“I remember years ago, in the ’60s, when I was a teenager, minding so much about all the things that were going on, the destruction of everything. The uprooting of trees and hedgerows and draining of wet places … this sort of white heat of progress and technology, to the exclusion of nature … this complete determination, somehow, to defeat nature.”
These aren’t the words of your typical environmental activist, but of King Charles III, as he reflected several years ago on his commitment to preserving the natural world. The video clip marked half a century of the new king’s climate activism, a career that began with a 1970 speech calling for changes in how we treat the environment, at a time when the idea of global warming—or even the notion that cutting down trees might be a bad idea—was a fringe belief at best.
Since then, the 73-year-old monarch has dedicated a large part of his life to doing something about the environmental issues that, as a youth, so occupied his mind. He has been an outspoken supporter of sustainability, organic farming, renewable energy, and biodiversity. He’s encouraged others to rethink urban design and corporate production. He skips meat a few days a week. His vintage Aston Martin runs on surplus wine and excess cheese whey. Clarence House, where he lived in London as the Prince of Wales, has solar panels. Balmoral, the summer home of the Royal Family in Aberdeenshire in Scotland, features hydroelectric turbines and biomass boilers. And at last year’s COP26, the king warned world leaders that “after billions of years of evolution, nature is our best teacher” when it comes to reducing emissions and capturing carbon, noting that “restoring natural capital, accelerating nature-based solutions, and leveraging the circular bioeconomy will be vital to our efforts.”
The king has become the UK’s head of state at a time when environmental issues have never been more at the forefront of public and political discourse—and when people are increasingly calling on their leaders to act to avert the climate crisis. But unlike other world figureheads touting climate issues, when it comes to actually believing in the need to tackle climate change, King Charles is the real deal, argues Piers Forster, professor of climate physics at the University of Leeds and a trustee of the United Bank of Carbon.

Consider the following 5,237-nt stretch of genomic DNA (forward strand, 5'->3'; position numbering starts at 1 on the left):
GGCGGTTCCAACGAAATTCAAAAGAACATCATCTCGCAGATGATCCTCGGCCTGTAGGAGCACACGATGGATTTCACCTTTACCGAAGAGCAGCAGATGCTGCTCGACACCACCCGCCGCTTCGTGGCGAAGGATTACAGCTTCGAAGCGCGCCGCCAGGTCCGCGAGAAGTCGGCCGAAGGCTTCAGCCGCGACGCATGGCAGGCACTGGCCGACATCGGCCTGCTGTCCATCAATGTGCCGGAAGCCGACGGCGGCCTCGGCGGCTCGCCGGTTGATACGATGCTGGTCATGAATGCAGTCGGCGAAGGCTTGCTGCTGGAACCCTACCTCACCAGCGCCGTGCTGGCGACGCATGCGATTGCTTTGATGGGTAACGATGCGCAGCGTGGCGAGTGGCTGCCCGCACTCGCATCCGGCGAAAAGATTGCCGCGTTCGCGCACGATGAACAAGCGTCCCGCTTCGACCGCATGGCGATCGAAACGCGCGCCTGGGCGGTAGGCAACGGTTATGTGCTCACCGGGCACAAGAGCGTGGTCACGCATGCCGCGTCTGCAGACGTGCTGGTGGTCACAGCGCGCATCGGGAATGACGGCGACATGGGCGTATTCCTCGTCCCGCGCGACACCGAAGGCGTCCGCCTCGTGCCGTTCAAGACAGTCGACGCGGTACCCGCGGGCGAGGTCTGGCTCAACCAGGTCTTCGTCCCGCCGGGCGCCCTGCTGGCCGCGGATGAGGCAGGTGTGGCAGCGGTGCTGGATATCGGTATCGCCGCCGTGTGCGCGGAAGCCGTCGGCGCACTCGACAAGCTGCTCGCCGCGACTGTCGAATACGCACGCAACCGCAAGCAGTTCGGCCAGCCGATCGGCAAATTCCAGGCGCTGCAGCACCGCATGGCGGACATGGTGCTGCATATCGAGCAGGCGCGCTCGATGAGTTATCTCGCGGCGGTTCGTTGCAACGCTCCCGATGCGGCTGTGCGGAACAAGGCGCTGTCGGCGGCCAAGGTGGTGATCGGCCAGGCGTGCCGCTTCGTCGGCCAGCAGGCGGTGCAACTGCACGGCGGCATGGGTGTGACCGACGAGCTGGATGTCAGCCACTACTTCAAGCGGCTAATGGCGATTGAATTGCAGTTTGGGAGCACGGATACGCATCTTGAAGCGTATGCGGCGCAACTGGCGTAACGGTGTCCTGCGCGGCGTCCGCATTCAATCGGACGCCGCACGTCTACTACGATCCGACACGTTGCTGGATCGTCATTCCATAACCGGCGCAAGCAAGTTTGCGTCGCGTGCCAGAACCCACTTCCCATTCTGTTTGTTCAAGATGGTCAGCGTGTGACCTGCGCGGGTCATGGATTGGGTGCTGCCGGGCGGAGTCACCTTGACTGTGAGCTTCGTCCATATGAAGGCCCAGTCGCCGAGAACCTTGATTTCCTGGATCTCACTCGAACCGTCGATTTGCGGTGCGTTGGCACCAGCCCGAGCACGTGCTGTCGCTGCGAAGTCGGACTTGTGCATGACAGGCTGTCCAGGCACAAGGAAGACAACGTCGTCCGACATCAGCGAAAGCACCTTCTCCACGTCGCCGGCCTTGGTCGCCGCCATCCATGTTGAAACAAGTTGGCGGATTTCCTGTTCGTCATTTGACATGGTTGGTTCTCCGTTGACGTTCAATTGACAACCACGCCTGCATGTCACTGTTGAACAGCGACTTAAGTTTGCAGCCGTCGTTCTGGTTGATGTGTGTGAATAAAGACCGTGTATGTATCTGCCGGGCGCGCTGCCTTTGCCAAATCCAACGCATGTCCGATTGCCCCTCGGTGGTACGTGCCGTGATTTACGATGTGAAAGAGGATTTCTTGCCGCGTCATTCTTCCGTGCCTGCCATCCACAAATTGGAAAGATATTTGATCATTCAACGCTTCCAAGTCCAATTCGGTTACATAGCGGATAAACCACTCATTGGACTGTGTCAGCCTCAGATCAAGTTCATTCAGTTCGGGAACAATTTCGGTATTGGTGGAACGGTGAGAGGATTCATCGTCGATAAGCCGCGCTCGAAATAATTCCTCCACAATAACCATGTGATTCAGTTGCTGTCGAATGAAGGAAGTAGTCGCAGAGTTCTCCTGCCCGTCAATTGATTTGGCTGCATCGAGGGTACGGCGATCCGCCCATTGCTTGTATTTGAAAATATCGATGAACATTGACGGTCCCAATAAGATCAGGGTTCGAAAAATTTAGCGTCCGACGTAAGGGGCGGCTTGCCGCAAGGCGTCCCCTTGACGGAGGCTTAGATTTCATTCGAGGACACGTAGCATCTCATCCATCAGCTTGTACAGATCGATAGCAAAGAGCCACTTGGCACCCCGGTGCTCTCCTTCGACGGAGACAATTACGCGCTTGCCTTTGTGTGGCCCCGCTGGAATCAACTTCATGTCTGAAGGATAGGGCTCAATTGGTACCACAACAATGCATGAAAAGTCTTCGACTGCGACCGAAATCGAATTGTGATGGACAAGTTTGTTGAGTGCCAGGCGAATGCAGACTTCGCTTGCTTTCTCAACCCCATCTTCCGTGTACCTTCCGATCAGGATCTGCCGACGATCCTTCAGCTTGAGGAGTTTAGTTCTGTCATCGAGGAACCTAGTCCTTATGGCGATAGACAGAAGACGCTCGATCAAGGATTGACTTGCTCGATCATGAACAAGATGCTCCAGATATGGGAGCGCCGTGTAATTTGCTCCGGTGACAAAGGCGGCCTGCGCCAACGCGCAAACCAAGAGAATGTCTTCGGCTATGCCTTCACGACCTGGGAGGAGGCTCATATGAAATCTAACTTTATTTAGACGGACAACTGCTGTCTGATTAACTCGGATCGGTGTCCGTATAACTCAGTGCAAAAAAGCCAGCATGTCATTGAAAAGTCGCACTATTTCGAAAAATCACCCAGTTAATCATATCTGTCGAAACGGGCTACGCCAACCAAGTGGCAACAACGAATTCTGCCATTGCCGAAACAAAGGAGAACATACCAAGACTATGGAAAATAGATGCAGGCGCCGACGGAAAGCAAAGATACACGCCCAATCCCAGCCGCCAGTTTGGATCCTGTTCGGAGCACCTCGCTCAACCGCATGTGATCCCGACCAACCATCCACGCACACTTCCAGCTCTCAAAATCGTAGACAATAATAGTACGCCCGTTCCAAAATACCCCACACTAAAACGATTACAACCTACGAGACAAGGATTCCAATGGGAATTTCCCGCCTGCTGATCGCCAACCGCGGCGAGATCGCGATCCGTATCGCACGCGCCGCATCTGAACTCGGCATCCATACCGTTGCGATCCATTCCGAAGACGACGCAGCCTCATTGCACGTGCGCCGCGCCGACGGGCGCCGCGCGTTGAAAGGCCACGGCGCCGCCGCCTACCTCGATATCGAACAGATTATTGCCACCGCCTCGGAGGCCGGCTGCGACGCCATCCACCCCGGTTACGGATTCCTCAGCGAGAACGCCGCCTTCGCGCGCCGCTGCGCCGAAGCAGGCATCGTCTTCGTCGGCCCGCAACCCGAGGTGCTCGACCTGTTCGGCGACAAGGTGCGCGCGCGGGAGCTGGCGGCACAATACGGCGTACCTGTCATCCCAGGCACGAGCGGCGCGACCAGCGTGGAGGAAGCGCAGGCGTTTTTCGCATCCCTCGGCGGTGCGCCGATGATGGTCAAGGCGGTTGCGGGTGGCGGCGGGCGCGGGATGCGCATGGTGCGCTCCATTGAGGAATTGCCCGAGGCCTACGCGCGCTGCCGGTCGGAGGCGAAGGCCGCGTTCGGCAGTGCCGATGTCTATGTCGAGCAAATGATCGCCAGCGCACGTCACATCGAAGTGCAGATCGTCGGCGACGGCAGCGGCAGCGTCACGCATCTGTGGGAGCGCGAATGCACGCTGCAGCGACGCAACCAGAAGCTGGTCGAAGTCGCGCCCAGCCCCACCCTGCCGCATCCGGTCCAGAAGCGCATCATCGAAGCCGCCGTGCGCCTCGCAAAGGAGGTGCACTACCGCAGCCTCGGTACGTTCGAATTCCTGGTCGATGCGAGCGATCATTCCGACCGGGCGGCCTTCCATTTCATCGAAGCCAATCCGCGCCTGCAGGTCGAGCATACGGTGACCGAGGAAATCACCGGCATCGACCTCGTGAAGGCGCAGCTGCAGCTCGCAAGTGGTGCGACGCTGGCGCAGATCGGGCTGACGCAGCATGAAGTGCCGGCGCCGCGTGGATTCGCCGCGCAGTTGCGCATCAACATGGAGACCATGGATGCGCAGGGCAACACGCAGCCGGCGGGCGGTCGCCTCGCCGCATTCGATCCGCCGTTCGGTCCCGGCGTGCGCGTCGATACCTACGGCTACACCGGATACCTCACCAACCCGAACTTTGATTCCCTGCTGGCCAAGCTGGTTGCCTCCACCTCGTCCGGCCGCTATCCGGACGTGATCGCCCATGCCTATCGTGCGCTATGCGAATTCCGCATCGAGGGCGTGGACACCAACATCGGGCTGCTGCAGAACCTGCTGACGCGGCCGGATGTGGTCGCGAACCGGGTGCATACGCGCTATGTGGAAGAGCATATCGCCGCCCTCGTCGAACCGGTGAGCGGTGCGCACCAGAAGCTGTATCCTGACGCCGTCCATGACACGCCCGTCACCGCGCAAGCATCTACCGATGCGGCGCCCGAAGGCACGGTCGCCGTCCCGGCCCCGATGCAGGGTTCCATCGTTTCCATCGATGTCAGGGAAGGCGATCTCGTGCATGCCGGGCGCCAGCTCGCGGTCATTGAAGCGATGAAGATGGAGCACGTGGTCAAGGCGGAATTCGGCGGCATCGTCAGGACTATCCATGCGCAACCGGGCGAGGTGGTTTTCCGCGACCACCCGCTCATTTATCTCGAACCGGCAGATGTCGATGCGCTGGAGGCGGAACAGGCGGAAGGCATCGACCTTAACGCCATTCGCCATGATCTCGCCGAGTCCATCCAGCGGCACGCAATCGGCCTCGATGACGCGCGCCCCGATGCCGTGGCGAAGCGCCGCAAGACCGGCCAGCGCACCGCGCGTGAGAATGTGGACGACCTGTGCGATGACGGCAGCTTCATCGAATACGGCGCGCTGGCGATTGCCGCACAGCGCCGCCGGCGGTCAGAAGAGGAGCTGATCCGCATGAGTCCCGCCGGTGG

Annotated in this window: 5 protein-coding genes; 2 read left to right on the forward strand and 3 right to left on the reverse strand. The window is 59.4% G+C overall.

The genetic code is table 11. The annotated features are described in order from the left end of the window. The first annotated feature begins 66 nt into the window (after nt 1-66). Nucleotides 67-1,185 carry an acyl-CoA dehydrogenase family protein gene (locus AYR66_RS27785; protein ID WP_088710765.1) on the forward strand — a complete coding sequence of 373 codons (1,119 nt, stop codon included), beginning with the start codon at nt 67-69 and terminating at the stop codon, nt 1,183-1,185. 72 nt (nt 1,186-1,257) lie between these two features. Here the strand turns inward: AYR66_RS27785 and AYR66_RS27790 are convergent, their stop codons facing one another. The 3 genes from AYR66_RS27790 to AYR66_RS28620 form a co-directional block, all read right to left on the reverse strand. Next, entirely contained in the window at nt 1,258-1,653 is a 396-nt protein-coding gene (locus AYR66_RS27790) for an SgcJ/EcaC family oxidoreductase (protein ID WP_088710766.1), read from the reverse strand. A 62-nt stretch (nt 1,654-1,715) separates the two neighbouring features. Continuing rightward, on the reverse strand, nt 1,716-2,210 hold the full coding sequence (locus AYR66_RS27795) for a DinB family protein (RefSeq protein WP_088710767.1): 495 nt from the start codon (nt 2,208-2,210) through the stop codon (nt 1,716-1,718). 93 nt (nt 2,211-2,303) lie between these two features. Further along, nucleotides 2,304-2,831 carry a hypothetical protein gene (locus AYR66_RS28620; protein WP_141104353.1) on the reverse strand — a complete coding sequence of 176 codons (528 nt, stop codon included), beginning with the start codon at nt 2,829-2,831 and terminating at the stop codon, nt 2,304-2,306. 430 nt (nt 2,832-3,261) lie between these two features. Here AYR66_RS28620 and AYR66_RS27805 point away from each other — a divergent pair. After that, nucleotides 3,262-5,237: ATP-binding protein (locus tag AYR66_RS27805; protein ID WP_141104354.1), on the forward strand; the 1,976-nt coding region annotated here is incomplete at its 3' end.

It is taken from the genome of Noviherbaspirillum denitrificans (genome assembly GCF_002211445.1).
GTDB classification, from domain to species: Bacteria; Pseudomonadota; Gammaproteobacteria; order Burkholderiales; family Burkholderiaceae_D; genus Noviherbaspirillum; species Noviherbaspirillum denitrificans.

“Although he has given a lot of speeches—at Davos, etcetera—to world leaders, I’ve always got the impression that he really wants to see action on the ground, rather than nice words,” Forster says. In terms of what he’ll pay close attention to, Forster says farming and land-use change are the king’s passion: “He is no fan of big agriculture, with all its greenhouse gas emissions, fertilizer input, and lack of regard for soils or biodiversity.” This is also where UK government progress—on decarbonizing farming, increasing biodiversity, and improving soils—has been particularly poor, Forster notes.
But having ascended to the throne, it’s not a sure thing that the king will be able to speed up progress on green issues. Sir Jonathon Porritt, founder of sustainability nonprofit Forum For the Future and author of Hope in Hell: A Decade to Confront the Climate Emergency, argues that the king will actually have less power to effect change now that he is monarch. While he’s likely to still consider green issues as “crucially important to the well-being of the nation,” Porritt says, the king’s influence will be limited. “He definitely won’t engage in direct campaigns against the evil empire that is Big Oil and Gas. This is way beyond the role of a constitutional monarch.”